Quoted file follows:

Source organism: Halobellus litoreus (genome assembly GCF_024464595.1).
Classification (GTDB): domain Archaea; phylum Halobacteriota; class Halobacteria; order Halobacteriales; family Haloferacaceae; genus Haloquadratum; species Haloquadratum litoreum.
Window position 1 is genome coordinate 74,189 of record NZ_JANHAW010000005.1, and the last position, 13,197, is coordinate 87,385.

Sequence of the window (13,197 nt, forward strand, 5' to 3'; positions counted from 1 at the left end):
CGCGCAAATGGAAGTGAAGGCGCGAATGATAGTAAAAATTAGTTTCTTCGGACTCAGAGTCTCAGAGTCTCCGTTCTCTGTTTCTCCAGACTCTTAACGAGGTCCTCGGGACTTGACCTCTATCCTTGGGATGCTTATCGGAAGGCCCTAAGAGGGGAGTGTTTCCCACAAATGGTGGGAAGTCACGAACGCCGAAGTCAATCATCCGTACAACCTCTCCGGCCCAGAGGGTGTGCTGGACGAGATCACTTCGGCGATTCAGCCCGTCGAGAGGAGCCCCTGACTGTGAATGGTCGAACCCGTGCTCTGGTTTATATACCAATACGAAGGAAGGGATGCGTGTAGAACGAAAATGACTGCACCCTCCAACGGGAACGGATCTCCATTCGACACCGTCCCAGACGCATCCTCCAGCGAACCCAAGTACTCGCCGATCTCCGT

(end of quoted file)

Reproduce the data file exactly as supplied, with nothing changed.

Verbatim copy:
Source organism: Halobellus litoreus (genome assembly GCF_024464595.1).
Classification (GTDB): domain Archaea; phylum Halobacteriota; class Halobacteria; order Halobacteriales; family Haloferacaceae; genus Haloquadratum; species Haloquadratum litoreum.
Window position 1 is genome coordinate 74,189 of record NZ_JANHAW010000005.1, and the last position, 13,197, is coordinate 87,385.

Sequence of the window (13,197 nt, forward strand, 5' to 3'; positions counted from 1 at the left end):
CGCGCAAATGGAAGTGAAGGCGCGAATGATAGTAAAAATTAGTTTCTTCGGACTCAGAGTCTCAGAGTCTCCGTTCTCTGTTTCTCCAGACTCTTAACGAGGTCCTCGGGACTTGACCTCTATCCTTGGGATGCTTATCGGAAGGCCCTAAGAGGGGAGTGTTTCCCACAAATGGTGGGAAGTCACGAACGCCGAAGTCAATCATCCGTACAACCTCTCCGGCCCAGAGGGTGTGCTGGACGAGATCACTTCGGCGATTCAGCCCGTCGAGAGGAGCCCCTGACTGTGAATGGTCGAACCCGTGCTCTGGTTTATATACCAATACGAAGGAAGGGATGCGTGTAGAACGAAAATGACTGCACCCTCCAACGGGAACGGATCTCCATTCGACACCGTCCCAGACGCATCCTCCAGCGAACCCAAGTACTCGCCGATCTCCGT